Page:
I’ve also had a chance to balance a hectic work schedule, kids with homework, and my own health. I began 2017 with a goal to run 510 miles (820km) (10 miles for every year of my age). While I thought it would be a slam dunk; I didn’t anticipate travel, live, and a month taking care of my dad in September. I made it to 480 miles though, and I’m confident that, barring injury, that I’ll make it to 520 easily next year. The good news is that since leaving Microsoft, the combination of lower stress and a bit more chance to exercise has dropped my blood pressure more than 10 points, and I’ve been able to lose 25 pounds (12kg).

I hope everyone reading had a fantastic 2017, and I hope we cross paths soon and often in 2018.

Fear Factor

I had one of those meditative weekends, where between solving Advent of Code challenges, seeing the new Star Wars movie, and cleaning my home office, some ideas (sort of) merged in my head.

One part of the recipe was yet-another-discussion on twitter over the weekend (over) reacting to the Test is Dead theme that came out of a few conferences several years ago. For me, I knew what that phrase meant before I saw the content – it means that how software is tested is changing. While I’m fully onboard with the changes, the talk of test is dead, and the role changing causes a large amount of fear, uncertainty, and doubt (FUD) among a lot of testers in the industry who haven’t seen how these changes can improve software quality, and how they can adapt their skills to a new world.

While in my office (during a conscious retreat from the world of twitter), I noticed my copy of Crossing the Chasm, the Geoffrey Moore book with a lengthy dissertation on how people adopt new technology. A quick fact check tells me that this curve, is called Diffusion of Innovation, and was actually first proposed in 1962.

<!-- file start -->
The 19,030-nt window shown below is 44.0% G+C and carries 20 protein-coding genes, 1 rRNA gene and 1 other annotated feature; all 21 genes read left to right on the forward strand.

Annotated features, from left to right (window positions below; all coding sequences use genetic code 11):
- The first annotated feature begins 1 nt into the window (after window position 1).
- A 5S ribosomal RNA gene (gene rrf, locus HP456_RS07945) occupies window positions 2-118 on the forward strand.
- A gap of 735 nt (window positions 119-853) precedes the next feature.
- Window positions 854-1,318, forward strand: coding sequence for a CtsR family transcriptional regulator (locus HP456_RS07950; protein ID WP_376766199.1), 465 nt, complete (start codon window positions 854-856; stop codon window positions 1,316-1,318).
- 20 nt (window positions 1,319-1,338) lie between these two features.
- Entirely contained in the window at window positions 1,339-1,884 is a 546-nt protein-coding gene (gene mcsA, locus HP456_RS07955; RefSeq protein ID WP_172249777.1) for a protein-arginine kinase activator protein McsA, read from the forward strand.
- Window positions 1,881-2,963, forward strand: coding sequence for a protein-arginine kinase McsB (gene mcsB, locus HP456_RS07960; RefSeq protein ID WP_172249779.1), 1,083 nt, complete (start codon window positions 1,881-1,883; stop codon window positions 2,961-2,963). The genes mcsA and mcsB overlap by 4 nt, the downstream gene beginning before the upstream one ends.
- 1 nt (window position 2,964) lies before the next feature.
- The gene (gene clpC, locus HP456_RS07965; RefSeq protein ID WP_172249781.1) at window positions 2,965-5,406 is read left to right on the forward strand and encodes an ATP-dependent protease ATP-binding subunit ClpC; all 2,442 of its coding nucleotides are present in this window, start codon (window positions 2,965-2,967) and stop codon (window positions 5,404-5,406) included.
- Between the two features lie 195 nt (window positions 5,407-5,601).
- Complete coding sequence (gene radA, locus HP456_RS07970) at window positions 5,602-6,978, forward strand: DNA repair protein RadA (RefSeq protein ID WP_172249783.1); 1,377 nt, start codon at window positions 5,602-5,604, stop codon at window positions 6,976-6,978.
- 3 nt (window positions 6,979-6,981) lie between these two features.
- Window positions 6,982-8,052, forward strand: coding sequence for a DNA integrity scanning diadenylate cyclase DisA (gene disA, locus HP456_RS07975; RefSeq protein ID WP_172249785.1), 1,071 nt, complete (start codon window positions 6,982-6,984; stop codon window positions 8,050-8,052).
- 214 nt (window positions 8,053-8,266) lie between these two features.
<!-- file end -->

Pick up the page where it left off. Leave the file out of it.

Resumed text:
For anyone who has somehow missed seeing this curve explained before, it’s an explanation of how people adopt a new technology; broken down into innovators and early adopters who jump in early (Moore refers to these as Tech Enthusiasts and Visionaries respectively, and as “The Early Market” as a whole). The Early Majority (Pragmatists), the Late Majority (Conservatives), and the Laggards (Skeptics) make up the Mainstream market of a technology.

While I have a vision for how test and quality specialists (described in AB Testing as “Modern Testing”), I also realize that the role of testing is in different levels of maturity across the industry. Modern Testing (which I see largely as an evolution of Agile Testing as described by Crispin and Gregory) is absolutely happening in many companies – but it’s in the Innovator’s part of the curve.

If I squint and look at the curve as “waves” of testing approaches, Agile Testing is farther along the curve, followed by separate teams of (largely) SDETS, separate (or outsourced) Test teams, and finally, low (or lower) skill teams of manual testers testing quality into a product.

The percentages are (obviously) made up, but based on biased and anecdotal information, I think the graphic makes at least a little bit of sense. There will always be shitty testing (far right side of graphic). There’s a large area in the middle that is an area largely (IMO) in transition. Armies of SDETs came and went while I was at msft – and while I still think Microsoft handled both the transitions to and from SDETs horribly, a world of testers as programmers focusing on automation is the norm for many teams.